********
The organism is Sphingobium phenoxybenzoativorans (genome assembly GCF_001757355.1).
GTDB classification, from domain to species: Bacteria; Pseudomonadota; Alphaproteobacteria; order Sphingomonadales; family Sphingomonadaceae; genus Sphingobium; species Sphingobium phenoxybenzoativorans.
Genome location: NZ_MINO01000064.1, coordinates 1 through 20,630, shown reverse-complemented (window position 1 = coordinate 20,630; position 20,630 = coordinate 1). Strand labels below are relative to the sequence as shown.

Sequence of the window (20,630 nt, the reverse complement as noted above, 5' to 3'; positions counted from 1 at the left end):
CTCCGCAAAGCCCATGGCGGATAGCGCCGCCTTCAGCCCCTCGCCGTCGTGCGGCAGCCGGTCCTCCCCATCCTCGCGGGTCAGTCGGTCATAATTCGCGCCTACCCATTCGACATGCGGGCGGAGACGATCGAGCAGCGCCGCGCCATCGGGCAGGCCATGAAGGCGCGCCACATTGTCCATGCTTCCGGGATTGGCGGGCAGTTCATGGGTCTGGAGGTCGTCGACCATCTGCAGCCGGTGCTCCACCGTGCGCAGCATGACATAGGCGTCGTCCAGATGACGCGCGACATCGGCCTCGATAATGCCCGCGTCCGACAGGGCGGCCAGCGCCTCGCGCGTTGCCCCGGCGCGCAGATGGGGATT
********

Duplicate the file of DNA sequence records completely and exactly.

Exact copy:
The organism is Sphingobium phenoxybenzoativorans (genome assembly GCF_001757355.1).
GTDB classification, from domain to species: Bacteria; Pseudomonadota; Alphaproteobacteria; order Sphingomonadales; family Sphingomonadaceae; genus Sphingobium; species Sphingobium phenoxybenzoativorans.
Genome location: NZ_MINO01000064.1, coordinates 1 through 20,630, shown reverse-complemented (window position 1 = coordinate 20,630; position 20,630 = coordinate 1). Strand labels below are relative to the sequence as shown.

Sequence of the window (20,630 nt, the reverse complement as noted above, 5' to 3'; positions counted from 1 at the left end):
CTCCGCAAAGCCCATGGCGGATAGCGCCGCCTTCAGCCCCTCGCCGTCGTGCGGCAGCCGGTCCTCCCCATCCTCGCGGGTCAGTCGGTCATAATTCGCGCCTACCCATTCGACATGCGGGCGGAGACGATCGAGCAGCGCCGCGCCATCGGGCAGGCCATGAAGGCGCGCCACATTGTCCATGCTTCCGGGATTGGCGGGCAGTTCATGGGTCTGGAGGTCGTCGACCATCTGCAGCCGGTGCTCCACCGTGCGCAGCATGACATAGGCGTCGTCCAGATGACGCGCGACATCGGCCTCGATAATGCCCGCGTCCGACAGGGCGGCCAGCGCCTCGCGCGTTGCCCCGGCGCGCAGATGGGGATT